By: Melisa Galasso
Blog Series (Part 3 of 3)
This is the final installment of this series, and second-half of the interview from October 8, 2013, that I had with Dr. Jean Rogers, the Founder and Executive Director of SASB. Please note that this transcript has been edited for brevity and clarity.
Q: “GRI recently released G4 which is a new set of guidelines. How do these guidelines compare to the SASB standards?”
Jean: “GRI has been around for a long time. It is a global organization but they don’t write standards. Instead they write guidelines designed for multinational use. They are very broad and not industry specific. There were only 115 participants in working groups for GRI, and there was not as much US representation. SASB is focused on US investors and reporting on the SEC Form 10-K, which is specific to US-listed companies. SASB has a more rigorous process conducted through standard setting with over 850 participants in working groups to date, and we are on track to have over 2,000 participants. In addition, our working groups are made up of one-third investors, one-third other (accountants, academics, lawyers etc.), and one-third of companies. SASB does look at the GRI indicators as well as other information, but focuses on materiality. Attributes are prioritized. SASB looks for the best metric, and then cherry picks to identify the ‘best of the best.’ The goal for every industry is to identify eight–10 key factors and metrics, which are highly material.”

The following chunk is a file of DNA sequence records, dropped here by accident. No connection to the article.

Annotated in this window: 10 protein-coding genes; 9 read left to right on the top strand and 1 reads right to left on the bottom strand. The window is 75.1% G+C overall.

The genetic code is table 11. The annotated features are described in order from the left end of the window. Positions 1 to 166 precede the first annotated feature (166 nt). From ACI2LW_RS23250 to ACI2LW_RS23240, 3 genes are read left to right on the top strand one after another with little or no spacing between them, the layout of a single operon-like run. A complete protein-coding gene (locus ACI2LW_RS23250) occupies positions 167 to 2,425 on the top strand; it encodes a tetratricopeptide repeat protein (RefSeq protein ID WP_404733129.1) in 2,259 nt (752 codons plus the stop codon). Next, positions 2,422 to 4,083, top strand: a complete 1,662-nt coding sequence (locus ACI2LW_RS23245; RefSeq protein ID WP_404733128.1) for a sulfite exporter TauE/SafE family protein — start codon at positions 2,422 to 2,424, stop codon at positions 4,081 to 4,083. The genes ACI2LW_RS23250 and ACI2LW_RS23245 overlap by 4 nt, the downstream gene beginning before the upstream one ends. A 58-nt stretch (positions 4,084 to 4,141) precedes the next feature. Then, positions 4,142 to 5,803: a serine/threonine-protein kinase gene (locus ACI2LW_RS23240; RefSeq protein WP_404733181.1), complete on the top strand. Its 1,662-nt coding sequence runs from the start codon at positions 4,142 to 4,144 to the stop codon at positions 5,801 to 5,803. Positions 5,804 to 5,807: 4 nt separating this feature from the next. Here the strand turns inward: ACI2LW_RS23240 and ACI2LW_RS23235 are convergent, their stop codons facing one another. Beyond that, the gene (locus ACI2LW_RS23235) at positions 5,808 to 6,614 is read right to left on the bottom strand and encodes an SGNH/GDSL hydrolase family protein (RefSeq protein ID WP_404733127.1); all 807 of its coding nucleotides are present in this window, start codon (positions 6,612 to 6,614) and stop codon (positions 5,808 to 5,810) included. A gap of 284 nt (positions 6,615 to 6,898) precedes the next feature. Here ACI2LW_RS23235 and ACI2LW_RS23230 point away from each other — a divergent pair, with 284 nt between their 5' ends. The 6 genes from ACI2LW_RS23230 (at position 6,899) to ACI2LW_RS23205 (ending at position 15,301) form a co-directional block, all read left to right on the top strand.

Q: “Companies have been complaining about disclosure overload for some time now. Are companies willing participants or do they pushback?”
Jean: “Many companies are already reporting on sustainability outside their 10-K. While we do hear about reporting fatigue, we hear more about companies being disillusioned from not being able to determine what material is. Investors can’t really ask questions about sustainability because current reporting isn’t in a comparable format and not necessarily included in the 10-K. Our working groups to date have been comprised of one-third investors managing more than 12 trillion dollars of assets. The corporations in our working groups to date have represented more than five-trillion dollars in market cap. Corporations want an effective way to communicate sustainability, and have been flocking to us. We’ve had a very positive response. We’ve even developed a corporate pilot program to help companies adopt the standards. We will work with these companies to identify SASB data, determine where it lives, and work with them on how to recognize and disclose these factors.”
Q: “Is there anything you recommend to accountants interested in the topic of sustainability reporting?”
Jean: “I recommend that CPAs read our conceptual framework. It was recently finalized after receiving over 100 comments on the draft. Similar to the conceptual framework used in accounting, it guides the standards development process. It details the definition of materiality, and outlines how we do standard setting.”
Melisa is an Audit Manager in the Professional Practices Department at Cherry Bekaert, LLP, in Charlotte. She currently serves on NCACPA’s Accounting & Attestation Committee and is Chair-Elect of the Charlotte Chapter. Melisa can be reached at [email protected].